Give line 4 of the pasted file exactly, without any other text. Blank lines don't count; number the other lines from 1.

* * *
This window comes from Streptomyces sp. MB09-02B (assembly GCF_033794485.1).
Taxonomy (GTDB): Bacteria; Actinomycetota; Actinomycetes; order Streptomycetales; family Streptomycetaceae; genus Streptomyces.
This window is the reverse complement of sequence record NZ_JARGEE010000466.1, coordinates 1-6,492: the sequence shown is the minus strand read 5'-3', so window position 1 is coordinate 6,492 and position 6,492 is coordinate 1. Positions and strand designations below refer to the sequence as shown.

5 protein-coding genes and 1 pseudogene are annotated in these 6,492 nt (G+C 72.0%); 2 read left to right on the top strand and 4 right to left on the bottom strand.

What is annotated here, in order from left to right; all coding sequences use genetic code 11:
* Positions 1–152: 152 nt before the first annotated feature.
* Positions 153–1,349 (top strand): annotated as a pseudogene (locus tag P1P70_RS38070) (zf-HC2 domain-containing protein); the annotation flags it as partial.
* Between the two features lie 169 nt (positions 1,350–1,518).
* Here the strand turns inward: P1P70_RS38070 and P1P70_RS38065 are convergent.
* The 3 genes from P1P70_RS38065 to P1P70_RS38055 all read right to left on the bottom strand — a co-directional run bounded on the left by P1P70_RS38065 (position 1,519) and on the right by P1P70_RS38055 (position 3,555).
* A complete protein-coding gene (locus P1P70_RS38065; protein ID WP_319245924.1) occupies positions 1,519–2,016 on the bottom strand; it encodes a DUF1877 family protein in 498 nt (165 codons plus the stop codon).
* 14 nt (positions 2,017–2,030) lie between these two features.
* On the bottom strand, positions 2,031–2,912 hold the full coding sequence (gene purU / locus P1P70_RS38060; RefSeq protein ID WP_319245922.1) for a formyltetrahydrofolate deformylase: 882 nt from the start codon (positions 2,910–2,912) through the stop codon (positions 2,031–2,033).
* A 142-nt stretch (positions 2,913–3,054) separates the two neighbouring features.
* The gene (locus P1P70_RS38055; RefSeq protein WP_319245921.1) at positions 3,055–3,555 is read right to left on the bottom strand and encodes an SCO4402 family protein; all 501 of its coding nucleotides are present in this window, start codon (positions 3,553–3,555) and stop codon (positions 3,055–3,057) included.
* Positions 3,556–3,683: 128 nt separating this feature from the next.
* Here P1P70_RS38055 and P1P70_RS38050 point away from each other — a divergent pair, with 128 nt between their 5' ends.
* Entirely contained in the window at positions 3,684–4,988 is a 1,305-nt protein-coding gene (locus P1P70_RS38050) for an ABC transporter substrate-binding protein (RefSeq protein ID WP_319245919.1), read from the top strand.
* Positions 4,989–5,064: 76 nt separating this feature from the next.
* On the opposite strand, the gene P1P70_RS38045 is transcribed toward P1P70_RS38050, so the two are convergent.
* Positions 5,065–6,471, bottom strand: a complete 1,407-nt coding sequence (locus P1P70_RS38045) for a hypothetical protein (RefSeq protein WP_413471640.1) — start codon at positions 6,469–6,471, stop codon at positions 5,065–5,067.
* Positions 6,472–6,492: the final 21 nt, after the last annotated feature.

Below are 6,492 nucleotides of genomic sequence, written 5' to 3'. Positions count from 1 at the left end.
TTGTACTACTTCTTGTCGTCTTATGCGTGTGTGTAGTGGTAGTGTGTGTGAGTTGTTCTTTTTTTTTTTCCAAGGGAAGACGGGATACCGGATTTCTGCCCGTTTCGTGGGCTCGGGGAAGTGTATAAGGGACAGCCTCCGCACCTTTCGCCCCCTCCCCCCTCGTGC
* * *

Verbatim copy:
5 protein-coding genes and 1 pseudogene are annotated in these 6,492 nt (G+C 72.0%); 2 read left to right on the top strand and 4 right to left on the bottom strand.